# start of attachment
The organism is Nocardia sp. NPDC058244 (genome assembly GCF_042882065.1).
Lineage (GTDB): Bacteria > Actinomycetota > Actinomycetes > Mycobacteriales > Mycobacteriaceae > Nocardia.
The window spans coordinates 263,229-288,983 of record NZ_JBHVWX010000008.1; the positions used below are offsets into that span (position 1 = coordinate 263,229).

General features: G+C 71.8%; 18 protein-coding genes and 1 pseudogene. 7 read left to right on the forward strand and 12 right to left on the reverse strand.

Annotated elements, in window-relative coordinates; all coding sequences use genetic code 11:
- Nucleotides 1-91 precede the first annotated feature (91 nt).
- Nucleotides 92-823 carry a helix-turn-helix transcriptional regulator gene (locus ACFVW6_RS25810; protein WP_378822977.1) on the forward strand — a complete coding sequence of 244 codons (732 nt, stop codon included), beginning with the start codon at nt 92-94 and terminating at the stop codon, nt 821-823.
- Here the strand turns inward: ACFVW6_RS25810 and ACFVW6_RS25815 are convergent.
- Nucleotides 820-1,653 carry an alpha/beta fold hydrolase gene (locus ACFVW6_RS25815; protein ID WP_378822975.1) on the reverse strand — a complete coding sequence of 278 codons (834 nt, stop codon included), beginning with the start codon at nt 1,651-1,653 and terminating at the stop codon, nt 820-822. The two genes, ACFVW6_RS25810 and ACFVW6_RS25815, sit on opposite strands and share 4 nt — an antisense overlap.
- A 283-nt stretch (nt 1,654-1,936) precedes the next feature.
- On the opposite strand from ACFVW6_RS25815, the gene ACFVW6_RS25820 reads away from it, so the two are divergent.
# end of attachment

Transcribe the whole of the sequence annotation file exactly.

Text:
The organism is Nocardia sp. NPDC058244 (genome assembly GCF_042882065.1).
Lineage (GTDB): Bacteria > Actinomycetota > Actinomycetes > Mycobacteriales > Mycobacteriaceae > Nocardia.
The window spans coordinates 263,229-288,983 of record NZ_JBHVWX010000008.1; the positions used below are offsets into that span (position 1 = coordinate 263,229).

General features: G+C 71.8%; 18 protein-coding genes and 1 pseudogene. 7 read left to right on the forward strand and 12 right to left on the reverse strand.

Annotated elements, in window-relative coordinates; all coding sequences use genetic code 11:
- Nucleotides 1-91 precede the first annotated feature (91 nt).
- Nucleotides 92-823 carry a helix-turn-helix transcriptional regulator gene (locus ACFVW6_RS25810; protein WP_378822977.1) on the forward strand — a complete coding sequence of 244 codons (732 nt, stop codon included), beginning with the start codon at nt 92-94 and terminating at the stop codon, nt 821-823.
- Here the strand turns inward: ACFVW6_RS25810 and ACFVW6_RS25815 are convergent.
- Nucleotides 820-1,653 carry an alpha/beta fold hydrolase gene (locus ACFVW6_RS25815; protein ID WP_378822975.1) on the reverse strand — a complete coding sequence of 278 codons (834 nt, stop codon included), beginning with the start codon at nt 1,651-1,653 and terminating at the stop codon, nt 820-822. The two genes, ACFVW6_RS25810 and ACFVW6_RS25815, sit on opposite strands and share 4 nt — an antisense overlap.
- A 283-nt stretch (nt 1,654-1,936) precedes the next feature.
- On the opposite strand from ACFVW6_RS25815, the gene ACFVW6_RS25820 reads away from it, so the two are divergent.